University of Hartford "H" Magazine - Winter 2019

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Sunday Afternoon at the Opera - Kálmán: Die Bajadere

08/05/2018 1:00 pm
08/05/2018 4:30 pm

 

Sunday Afternoon at the Opera host Keith Brown writes:

There was another Hungarian composer of operetta besides Franz Lehar who was in circulation in Vienna during the Silver Age of Viennese operetta in the early twentieth century. That man was Imre or Emmerich Kálmán (1882-1953). Kálmán's Die Czardasfürstin premiered in Vienna in 1915 and immediately became a staple of the operetta repertoire. Kálmán had other stage successes, too, notably Gräfin Maritza (1924). I have broadcast recordings of both of those Kálmán favorites on bygone August Sundays. Also, I presented an obscure Kálmán operetta Die Herzogin von Chicago (1928) on Sunday, December 23, 2008.

Kálmán himself considered Die Bajadere (1921) to be the one of his works that came closest to actual opera. Die Bajadere or 'The Temple Dancer" employs some oriental tonal exoticisms, as well as popular American dance rhythms of the Roaring Twenties. The story involves an Indian prince, Parisian nightlife, wife swapping, and an operetta within an operetta.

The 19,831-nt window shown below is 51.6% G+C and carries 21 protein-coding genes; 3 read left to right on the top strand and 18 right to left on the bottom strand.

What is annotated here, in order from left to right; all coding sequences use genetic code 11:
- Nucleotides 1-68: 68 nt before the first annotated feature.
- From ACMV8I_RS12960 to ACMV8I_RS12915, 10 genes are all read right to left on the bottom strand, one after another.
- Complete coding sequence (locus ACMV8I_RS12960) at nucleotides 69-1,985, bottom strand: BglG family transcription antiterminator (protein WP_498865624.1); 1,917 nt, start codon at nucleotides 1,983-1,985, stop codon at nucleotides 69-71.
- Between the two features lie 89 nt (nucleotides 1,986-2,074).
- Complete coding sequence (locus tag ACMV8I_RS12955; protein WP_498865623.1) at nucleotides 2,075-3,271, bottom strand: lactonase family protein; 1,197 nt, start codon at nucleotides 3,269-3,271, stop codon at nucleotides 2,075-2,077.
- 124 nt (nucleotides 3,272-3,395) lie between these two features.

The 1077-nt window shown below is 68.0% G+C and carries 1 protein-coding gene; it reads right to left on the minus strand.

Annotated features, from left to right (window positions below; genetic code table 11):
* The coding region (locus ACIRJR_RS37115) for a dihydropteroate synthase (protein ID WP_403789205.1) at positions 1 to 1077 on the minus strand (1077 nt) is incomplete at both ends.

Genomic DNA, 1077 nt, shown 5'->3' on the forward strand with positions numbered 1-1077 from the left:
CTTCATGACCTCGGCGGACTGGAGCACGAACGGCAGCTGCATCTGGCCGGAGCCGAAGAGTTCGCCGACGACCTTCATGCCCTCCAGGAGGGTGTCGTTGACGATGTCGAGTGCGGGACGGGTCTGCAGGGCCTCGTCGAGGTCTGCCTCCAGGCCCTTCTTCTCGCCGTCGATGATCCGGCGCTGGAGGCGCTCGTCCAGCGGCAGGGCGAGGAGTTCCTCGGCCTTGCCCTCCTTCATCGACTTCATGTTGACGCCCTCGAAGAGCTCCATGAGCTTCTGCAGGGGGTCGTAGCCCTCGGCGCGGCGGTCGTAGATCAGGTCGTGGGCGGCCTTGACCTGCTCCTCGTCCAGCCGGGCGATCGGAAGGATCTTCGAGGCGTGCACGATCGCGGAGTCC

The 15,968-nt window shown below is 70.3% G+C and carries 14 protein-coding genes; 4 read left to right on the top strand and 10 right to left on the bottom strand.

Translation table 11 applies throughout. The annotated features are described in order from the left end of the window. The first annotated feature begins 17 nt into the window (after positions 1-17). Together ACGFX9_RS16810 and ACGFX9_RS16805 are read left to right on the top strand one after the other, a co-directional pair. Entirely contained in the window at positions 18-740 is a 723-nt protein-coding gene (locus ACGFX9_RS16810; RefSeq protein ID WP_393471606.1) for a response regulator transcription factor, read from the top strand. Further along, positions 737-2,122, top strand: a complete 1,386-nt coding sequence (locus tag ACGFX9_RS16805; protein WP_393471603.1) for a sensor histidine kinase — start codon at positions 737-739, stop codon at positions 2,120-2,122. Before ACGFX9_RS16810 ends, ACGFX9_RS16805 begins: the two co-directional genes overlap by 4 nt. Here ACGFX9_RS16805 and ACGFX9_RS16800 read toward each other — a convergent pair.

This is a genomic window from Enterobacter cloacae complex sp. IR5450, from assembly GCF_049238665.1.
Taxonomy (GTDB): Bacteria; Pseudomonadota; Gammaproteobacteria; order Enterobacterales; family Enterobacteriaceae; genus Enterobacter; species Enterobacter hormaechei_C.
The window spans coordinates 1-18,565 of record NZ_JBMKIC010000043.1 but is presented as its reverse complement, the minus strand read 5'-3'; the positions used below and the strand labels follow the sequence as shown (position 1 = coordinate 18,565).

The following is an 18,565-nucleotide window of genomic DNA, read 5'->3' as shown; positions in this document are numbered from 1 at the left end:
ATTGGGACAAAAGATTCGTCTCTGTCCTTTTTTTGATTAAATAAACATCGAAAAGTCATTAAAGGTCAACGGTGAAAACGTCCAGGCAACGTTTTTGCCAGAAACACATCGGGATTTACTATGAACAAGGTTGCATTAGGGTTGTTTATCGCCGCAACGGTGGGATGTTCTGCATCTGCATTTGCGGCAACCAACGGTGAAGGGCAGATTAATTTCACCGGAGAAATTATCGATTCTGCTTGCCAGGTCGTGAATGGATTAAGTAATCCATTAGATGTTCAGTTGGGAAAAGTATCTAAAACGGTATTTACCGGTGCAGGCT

Die Bajadere was produced for radio broadcast by West German Radio Cologne in February, 2014. Richard Bonynge conducted the West German Radio Broadcast House Orchestra and Cologne Radio Chorus, with eight vocal soloists, the speaking role of the wife of the theater director taken by Kálmán's daughter Yvonne, who although quite elderly, was still very much alive in 2014. CPO Records released Die Bajadere on two CDs in 2016. Frau Kálmán thought the WDR Cologne production was wonderful and did her father's music full justice. "With this release," she writes, "Die Bajadere will grant us many years of pleasure."